Social customer service and extranets.
When launching a product or service or conducting research, it may be necessary to collaborate with an external team. Such shared projects require a controlled environment, like extranet software with enterprise social networking capabilities, in order to monitor and offer direction, and avoid trading or leakage of company secrets. Typical use cases can be while working with PR firms and contractors.
ESN software offers a collaborative space that is controlled while offering enough flexibility to get the job done. Teams can share ideas, transfer files, and interact in real-time. Flexibility can be scaled based on needs and requirements and when the project is complete, such spaces can be archived and used as knowledge bases for similar projects.
Customer support can also be implemented on ESNs. Customer care representatives can use the internal network to leverage knowledge while the public-facing part of the ESN can be used to offer support from the inside. Since only one system is used across, both within and beyond, there are no steep learning curves and users will feel more comfortable offering support. Some systems can even integrate with ticketing and advanced customer care systems improving efficiency and speed.
By creating branded spaces where people linked by common interests and responsibilities can discuss and share knowledge, organizations can create more value from within by increasing efficiency and faster time-to-market through tapping this tribal knowledge.
Communities also create a sense of belonging where employees can gather and build relationships. These relationship-building spaces eventually translate to lower employee disengagement and turnover while increasing job morale, which means employees are more productive and happier.
Ideation, crowdsourcing, and innovation.
Social collaboration spaces have the power of bringing large groups of people together who did not have pre-existing common interests and roles. When these groups of people come together, their collective intelligence can be used to create better products and services, improve existing processes, and sometimes, introduce entirely new products and service offerings. ESN spaces are usually the foundations of innovation and collaborative brainstorming.
The elements and capabilities of enterprise social networking.
In order for any ESN offering to be of value, it needs to be packaged for use by communities, networks, and support teams. Specific online collaboration tools and functionality as it relates to usage by specific users must be embedded into the software.
People directory and profiles.
Similar to a public social network, ESN software needs to include a directory of users and user profiles. You should be able to view users’ names, ranks, work information, community info, personal, and business information. Users’ profiles should also include their activity stream, relationships with others, spaces they manage or participate in, and blogs or wikis they have authored.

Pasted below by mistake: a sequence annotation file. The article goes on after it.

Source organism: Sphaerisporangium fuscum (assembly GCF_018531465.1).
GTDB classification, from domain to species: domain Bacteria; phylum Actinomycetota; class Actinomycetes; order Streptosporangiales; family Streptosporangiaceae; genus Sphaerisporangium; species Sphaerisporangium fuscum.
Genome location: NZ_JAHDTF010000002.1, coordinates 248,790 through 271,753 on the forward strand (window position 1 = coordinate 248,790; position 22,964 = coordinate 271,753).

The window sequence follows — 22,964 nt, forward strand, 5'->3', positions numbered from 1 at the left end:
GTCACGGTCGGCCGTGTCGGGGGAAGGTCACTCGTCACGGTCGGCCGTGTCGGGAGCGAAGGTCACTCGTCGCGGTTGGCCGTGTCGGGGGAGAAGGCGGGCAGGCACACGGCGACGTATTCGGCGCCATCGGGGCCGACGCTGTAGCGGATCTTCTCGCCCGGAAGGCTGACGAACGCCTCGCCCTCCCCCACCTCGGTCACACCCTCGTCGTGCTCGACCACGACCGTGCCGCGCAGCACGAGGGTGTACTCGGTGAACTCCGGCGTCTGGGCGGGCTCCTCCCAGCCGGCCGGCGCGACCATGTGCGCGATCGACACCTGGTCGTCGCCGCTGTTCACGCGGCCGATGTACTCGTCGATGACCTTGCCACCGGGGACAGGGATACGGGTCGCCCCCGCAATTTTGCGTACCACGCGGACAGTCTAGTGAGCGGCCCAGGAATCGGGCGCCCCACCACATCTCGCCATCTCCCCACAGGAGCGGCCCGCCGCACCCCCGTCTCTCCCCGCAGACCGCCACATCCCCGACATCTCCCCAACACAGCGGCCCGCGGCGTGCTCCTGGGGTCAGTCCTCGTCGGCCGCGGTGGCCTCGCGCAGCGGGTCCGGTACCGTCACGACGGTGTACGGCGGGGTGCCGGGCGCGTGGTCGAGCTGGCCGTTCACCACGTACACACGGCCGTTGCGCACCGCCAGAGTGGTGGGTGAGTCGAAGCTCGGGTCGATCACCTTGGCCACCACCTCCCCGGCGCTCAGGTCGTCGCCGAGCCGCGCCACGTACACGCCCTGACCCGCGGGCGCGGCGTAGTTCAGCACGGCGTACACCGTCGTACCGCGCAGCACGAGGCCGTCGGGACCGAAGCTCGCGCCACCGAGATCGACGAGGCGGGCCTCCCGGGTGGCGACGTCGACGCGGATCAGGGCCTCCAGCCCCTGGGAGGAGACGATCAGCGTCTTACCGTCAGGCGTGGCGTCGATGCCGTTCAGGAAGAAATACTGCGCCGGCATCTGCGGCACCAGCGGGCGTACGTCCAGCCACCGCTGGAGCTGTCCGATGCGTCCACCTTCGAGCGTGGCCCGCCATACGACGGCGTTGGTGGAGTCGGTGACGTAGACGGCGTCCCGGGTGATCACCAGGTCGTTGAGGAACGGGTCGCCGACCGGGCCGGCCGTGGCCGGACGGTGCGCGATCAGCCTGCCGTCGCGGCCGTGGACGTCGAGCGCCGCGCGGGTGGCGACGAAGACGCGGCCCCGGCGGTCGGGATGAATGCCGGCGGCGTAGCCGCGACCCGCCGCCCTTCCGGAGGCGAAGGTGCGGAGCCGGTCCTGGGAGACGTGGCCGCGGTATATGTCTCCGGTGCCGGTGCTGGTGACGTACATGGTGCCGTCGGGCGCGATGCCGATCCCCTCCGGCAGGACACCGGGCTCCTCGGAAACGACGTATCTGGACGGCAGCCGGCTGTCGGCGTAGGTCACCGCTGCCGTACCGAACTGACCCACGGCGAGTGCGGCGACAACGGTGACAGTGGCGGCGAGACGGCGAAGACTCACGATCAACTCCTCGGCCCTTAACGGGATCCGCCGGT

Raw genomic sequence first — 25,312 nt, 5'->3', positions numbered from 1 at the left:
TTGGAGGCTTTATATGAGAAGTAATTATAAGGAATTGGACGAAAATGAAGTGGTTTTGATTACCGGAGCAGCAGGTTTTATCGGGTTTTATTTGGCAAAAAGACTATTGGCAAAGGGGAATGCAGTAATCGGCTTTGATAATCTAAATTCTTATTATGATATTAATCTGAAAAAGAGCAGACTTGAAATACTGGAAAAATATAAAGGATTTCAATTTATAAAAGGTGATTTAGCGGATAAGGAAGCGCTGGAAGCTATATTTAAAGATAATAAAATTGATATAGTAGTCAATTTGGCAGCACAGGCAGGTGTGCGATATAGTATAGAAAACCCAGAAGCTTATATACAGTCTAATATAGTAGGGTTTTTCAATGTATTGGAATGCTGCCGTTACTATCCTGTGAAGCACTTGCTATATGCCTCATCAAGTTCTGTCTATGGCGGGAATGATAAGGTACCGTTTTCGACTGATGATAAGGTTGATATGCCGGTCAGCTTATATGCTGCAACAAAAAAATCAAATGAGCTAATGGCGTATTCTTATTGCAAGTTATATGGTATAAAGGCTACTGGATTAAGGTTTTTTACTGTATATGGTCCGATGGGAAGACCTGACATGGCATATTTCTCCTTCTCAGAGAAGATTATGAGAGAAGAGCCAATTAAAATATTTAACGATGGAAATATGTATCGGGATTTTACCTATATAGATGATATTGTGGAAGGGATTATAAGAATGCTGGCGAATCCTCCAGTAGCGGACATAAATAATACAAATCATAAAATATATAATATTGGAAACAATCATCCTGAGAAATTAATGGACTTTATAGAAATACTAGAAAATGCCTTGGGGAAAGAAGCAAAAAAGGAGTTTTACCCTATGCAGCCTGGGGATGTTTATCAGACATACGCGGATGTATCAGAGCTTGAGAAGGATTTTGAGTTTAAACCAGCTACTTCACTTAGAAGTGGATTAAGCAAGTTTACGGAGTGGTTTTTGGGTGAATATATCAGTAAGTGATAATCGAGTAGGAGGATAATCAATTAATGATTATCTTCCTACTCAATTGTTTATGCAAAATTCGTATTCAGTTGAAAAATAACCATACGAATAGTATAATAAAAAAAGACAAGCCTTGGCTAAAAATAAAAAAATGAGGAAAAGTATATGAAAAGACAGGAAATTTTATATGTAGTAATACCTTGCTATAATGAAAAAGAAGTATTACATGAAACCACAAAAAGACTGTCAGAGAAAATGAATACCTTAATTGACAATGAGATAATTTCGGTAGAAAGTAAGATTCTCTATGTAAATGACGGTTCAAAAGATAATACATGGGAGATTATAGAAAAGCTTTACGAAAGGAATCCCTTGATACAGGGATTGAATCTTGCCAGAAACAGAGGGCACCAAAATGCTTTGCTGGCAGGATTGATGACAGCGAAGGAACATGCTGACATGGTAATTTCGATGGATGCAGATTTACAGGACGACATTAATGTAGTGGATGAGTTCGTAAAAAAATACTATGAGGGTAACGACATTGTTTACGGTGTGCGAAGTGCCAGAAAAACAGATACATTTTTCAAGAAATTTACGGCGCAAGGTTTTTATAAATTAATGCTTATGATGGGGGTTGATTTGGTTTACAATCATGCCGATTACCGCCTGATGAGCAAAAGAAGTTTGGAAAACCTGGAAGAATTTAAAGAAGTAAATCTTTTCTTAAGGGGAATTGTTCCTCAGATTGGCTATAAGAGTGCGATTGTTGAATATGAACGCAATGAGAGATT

The more you can drill down into a user’s profile, the more value you can gain. Such insight can offer you a glimpse into their expertise, their interests, and their roles within an organization.
Activity streams and notifications.
Activity streams allow you to get an overview of your activity without having to go into the details. It will show you content you have authored, your comments history, and the activities of others you are following.
Notifications, on the other hand, are alerts that the system deems might be of interest to you. These may include updates by the community manager to blogs you have written, comments on your content, assigned projects, and approvals to join collaboration spaces where this is demanded.
Groups and workspaces.
These are restricted sections or spaces where specific conversations are taking place. They could require membership approval, or they may be open to anyone. Groups and workspaces are used to direct conversations and manage content development. Teams can collaborate on content creation and projects, and ideas are freely shared among members.
Content creation and discussions.
In order to encourage content creation and discussions, ESNs have business communication tools, like wikis and blog sections, where users can write and publish content and let others view and post comments on it. Blogs and articles are generally rich in knowledge and when they are well organized, they can be used to tap into employee expertise and interests without attracting attention to individual contributors.
Discovery and filtering.
In order to be of benefit, any created content within workspaces needs to be searchable and having a search feature or a wiki index is essential. As ESN adoption increases within an organization, you can expect more users to contribute content and over time, locating information can prove difficult.
By tagging and grouping content, it becomes easier to filter and discover content across the ESN. Some ESNs will even allow you to search content by author, date, or group affiliation.
Conversations and commenting.
Whenever you post a blog or a wiki, readers will likely add their opinions or elaborate on an idea further. The conversations that take place within these spaces can add immensely to the value of blog posts.